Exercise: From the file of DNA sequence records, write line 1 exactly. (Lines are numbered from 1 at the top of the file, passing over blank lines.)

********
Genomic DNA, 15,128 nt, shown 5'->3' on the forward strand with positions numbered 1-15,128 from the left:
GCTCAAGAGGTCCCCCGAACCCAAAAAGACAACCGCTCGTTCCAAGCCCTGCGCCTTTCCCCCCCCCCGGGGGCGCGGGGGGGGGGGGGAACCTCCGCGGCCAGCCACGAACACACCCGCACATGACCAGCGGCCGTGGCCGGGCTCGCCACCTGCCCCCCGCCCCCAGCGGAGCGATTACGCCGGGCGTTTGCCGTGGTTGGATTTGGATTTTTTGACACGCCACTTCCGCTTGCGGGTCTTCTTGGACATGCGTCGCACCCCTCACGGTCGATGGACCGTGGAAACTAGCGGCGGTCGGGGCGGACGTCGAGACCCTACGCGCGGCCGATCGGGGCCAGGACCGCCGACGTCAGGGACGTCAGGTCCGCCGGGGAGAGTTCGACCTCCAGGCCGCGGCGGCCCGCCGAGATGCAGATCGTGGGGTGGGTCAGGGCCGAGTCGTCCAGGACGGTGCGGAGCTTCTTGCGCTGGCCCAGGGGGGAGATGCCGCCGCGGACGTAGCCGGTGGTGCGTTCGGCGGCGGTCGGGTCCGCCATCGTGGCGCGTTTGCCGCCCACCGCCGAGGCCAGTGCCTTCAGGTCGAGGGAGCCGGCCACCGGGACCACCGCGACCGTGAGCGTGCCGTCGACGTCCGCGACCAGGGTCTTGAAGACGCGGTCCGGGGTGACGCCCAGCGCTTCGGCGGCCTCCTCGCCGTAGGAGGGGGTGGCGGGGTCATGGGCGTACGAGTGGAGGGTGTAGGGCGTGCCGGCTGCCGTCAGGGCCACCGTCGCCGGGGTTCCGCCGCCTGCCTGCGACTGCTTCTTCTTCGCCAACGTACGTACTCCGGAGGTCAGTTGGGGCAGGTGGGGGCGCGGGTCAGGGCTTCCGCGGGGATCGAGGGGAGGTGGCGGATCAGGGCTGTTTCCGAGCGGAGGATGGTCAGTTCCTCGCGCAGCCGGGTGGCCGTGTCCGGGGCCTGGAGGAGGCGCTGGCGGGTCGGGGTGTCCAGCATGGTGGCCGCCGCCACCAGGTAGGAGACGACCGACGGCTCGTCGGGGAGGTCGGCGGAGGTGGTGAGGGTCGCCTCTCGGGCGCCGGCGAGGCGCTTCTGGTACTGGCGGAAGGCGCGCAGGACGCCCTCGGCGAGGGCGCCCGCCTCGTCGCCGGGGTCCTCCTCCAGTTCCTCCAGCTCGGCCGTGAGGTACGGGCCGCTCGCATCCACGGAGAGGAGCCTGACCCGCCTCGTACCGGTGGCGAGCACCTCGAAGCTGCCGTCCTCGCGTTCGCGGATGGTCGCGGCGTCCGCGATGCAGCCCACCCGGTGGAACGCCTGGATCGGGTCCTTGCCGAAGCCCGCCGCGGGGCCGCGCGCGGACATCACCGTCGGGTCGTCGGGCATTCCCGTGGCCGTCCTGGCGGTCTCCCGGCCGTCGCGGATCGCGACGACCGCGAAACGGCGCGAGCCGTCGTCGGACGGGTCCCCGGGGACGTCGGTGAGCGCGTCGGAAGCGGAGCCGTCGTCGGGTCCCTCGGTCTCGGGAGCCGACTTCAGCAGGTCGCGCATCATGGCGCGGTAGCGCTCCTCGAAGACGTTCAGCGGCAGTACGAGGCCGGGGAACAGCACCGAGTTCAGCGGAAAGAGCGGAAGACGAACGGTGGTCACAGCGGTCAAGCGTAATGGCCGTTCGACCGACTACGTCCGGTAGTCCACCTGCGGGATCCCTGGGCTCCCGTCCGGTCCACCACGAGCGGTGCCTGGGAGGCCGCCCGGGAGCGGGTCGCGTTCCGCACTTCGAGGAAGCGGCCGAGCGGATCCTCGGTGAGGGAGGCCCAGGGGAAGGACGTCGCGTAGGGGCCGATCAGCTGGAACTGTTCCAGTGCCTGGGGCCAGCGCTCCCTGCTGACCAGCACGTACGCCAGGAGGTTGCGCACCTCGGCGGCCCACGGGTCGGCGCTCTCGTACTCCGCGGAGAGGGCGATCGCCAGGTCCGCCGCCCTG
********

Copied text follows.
Genomic DNA, 15,128 nt, shown 5'->3' on the forward strand with positions numbered 1-15,128 from the left: